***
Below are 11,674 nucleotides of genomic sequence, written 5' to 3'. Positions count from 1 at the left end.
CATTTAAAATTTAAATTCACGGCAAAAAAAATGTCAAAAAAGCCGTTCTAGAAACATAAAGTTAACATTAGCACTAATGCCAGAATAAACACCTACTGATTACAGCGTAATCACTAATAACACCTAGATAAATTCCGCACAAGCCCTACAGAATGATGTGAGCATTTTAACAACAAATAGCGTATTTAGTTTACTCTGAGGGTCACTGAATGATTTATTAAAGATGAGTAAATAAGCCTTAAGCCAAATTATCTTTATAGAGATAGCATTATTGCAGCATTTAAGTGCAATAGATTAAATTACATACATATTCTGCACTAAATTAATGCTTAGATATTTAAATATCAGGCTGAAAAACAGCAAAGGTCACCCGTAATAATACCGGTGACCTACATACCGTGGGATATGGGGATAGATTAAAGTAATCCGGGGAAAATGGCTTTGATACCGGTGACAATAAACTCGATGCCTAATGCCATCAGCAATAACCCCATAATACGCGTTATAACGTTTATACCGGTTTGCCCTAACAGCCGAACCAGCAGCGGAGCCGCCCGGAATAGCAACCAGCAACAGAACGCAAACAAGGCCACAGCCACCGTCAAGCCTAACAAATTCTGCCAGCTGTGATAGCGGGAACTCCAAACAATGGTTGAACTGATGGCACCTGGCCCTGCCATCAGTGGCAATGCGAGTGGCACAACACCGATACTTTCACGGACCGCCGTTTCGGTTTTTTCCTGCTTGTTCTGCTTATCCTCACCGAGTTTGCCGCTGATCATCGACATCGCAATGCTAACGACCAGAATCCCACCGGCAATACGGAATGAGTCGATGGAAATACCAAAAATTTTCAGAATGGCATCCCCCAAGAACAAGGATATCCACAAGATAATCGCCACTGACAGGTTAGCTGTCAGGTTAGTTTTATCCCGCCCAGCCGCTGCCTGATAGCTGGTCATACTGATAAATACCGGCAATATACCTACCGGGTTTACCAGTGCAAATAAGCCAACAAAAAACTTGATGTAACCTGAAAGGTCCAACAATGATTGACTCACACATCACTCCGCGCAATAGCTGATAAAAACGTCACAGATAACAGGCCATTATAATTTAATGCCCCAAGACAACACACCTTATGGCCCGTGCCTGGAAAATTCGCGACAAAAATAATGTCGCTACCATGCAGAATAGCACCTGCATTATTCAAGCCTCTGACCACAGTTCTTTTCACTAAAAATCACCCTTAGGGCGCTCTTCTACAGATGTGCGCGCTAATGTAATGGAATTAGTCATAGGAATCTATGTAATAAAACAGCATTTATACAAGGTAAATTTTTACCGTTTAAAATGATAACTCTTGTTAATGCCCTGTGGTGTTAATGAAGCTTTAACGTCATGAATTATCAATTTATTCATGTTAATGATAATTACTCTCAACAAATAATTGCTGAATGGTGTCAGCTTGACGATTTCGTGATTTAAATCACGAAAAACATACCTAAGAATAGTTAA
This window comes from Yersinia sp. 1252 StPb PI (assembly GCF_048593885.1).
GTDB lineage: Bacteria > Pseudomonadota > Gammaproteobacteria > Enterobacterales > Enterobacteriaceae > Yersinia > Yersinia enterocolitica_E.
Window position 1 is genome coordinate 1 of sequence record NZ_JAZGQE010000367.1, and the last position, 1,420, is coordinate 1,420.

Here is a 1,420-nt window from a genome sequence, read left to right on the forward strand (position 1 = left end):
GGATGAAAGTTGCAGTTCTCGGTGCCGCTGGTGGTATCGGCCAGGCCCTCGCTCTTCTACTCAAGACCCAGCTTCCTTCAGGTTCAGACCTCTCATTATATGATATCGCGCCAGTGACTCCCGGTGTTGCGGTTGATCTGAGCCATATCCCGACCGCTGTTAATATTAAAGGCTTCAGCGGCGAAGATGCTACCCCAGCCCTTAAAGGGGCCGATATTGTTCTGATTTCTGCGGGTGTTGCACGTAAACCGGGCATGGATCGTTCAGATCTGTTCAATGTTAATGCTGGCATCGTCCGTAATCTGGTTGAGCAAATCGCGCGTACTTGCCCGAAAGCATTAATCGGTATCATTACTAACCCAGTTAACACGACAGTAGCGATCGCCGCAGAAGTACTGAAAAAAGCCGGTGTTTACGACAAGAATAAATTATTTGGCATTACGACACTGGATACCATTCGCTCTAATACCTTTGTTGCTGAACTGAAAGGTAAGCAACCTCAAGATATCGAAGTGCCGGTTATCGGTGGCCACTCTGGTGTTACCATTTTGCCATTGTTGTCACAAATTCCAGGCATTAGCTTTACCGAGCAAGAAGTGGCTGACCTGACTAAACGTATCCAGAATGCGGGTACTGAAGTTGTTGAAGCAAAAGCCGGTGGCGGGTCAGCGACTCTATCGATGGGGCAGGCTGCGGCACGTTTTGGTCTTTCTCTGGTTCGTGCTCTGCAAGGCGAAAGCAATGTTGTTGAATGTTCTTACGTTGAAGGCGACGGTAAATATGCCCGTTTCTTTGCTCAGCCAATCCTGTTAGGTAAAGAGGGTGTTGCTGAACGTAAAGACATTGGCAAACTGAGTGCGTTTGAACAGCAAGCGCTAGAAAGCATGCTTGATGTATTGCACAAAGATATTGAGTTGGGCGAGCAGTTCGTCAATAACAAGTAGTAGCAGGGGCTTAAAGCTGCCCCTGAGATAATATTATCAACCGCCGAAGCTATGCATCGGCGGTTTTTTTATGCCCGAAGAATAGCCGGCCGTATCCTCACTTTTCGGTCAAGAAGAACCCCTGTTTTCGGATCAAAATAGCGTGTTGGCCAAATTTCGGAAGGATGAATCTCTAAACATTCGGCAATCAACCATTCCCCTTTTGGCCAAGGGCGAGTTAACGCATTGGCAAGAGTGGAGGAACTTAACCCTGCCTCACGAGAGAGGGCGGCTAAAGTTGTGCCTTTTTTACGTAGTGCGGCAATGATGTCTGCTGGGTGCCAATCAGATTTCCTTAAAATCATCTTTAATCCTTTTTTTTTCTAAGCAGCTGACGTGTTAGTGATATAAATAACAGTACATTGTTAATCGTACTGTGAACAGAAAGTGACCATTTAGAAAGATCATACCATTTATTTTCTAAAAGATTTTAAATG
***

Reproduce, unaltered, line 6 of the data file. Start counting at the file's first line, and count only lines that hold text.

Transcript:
Here is a 1,420-nt window from a genome sequence, read left to right on the forward strand (position 1 = left end):